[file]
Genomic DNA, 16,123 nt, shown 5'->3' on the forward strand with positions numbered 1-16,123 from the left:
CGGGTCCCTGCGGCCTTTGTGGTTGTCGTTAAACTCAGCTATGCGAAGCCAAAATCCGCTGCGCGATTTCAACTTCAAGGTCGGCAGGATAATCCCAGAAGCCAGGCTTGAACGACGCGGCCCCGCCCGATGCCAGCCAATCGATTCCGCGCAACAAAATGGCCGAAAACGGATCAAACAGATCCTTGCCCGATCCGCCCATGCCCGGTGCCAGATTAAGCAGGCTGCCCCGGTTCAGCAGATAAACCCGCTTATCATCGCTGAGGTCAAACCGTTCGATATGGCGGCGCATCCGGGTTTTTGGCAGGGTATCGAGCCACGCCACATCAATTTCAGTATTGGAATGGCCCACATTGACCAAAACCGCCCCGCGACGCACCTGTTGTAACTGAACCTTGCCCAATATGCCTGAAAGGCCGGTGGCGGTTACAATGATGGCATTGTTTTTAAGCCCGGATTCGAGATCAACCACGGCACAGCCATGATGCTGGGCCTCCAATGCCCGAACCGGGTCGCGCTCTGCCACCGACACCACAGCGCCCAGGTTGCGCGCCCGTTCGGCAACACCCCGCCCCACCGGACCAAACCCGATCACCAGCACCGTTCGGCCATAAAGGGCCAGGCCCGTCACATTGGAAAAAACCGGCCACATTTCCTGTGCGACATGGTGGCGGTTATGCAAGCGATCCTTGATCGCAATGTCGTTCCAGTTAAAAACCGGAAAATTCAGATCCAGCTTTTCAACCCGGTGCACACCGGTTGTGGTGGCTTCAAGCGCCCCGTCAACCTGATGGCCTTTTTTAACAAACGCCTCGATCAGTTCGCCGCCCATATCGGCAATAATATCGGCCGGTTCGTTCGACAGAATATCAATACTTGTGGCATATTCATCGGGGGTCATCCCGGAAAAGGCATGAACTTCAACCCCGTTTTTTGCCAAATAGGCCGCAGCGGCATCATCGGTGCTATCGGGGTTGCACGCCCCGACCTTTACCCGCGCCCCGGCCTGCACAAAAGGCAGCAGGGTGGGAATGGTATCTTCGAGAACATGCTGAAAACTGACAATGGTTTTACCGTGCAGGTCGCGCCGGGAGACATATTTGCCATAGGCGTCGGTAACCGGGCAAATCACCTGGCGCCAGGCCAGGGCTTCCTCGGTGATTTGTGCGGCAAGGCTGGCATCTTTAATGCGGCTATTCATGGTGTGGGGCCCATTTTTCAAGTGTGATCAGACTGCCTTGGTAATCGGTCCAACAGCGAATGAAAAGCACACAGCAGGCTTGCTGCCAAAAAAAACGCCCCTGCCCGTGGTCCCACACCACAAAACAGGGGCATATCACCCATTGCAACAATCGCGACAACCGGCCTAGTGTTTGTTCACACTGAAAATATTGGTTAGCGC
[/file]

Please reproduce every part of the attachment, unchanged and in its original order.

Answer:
Genomic DNA, 16,123 nt, shown 5'->3' on the forward strand with positions numbered 1-16,123 from the left:
CGGGTCCCTGCGGCCTTTGTGGTTGTCGTTAAACTCAGCTATGCGAAGCCAAAATCCGCTGCGCGATTTCAACTTCAAGGTCGGCAGGATAATCCCAGAAGCCAGGCTTGAACGACGCGGCCCCGCCCGATGCCAGCCAATCGATTCCGCGCAACAAAATGGCCGAAAACGGATCAAACAGATCCTTGCCCGATCCGCCCATGCCCGGTGCCAGATTAAGCAGGCTGCCCCGGTTCAGCAGATAAACCCGCTTATCATCGCTGAGGTCAAACCGTTCGATATGGCGGCGCATCCGGGTTTTTGGCAGGGTATCGAGCCACGCCACATCAATTTCAGTATTGGAATGGCCCACATTGACCAAAACCGCCCCGCGACGCACCTGTTGTAACTGAACCTTGCCCAATATGCCTGAAAGGCCGGTGGCGGTTACAATGATGGCATTGTTTTTAAGCCCGGATTCGAGATCAACCACGGCACAGCCATGATGCTGGGCCTCCAATGCCCGAACCGGGTCGCGCTCTGCCACCGACACCACAGCGCCCAGGTTGCGCGCCCGTTCGGCAACACCCCGCCCCACCGGACCAAACCCGATCACCAGCACCGTTCGGCCATAAAGGGCCAGGCCCGTCACATTGGAAAAAACCGGCCACATTTCCTGTGCGACATGGTGGCGGTTATGCAAGCGATCCTTGATCGCAATGTCGTTCCAGTTAAAAACCGGAAAATTCAGATCCAGCTTTTCAACCCGGTGCACACCGGTTGTGGTGGCTTCAAGCGCCCCGTCAACCTGATGGCCTTTTTTAACAAACGCCTCGATCAGTTCGCCGCCCATATCGGCAATAATATCGGCCGGTTCGTTCGACAGAATATCAATACTTGTGGCATATTCATCGGGGGTCATCCCGGAAAAGGCATGAACTTCAACCCCGTTTTTTGCCAAATAGGCCGCAGCGGCATCATCGGTGCTATCGGGGTTGCACGCCCCGACCTTTACCCGCGCCCCGGCCTGCACAAAAGGCAGCAGGGTGGGAATGGTATCTTCGAGAACATGCTGAAAACTGACAATGGTTTTACCGTGCAGGTCGCGCCGGGAGACATATTTGCCATAGGCGTCGGTAACCGGGCAAATCACCTGGCGCCAGGCCAGGGCTTCCTCGGTGATTTGTGCGGCAAGGCTGGCATCTTTAATGCGGCTATTCATGGTGTGGGGCCCATTTTTCAAGTGTGATCAGACTGCCTTGGTAATCGGTCCAACAGCGAATGAAAAGCACACAGCAGGCTTGCTGCCAAAAAAAACGCCCCTGCCCGTGGTCCCACACCACAAAACAGGGGCATATCACCCATTGCAACAATCGCGACAACCGGCCTAGTGTTTGTTCACACTGAAAATATTGGTTAGCGC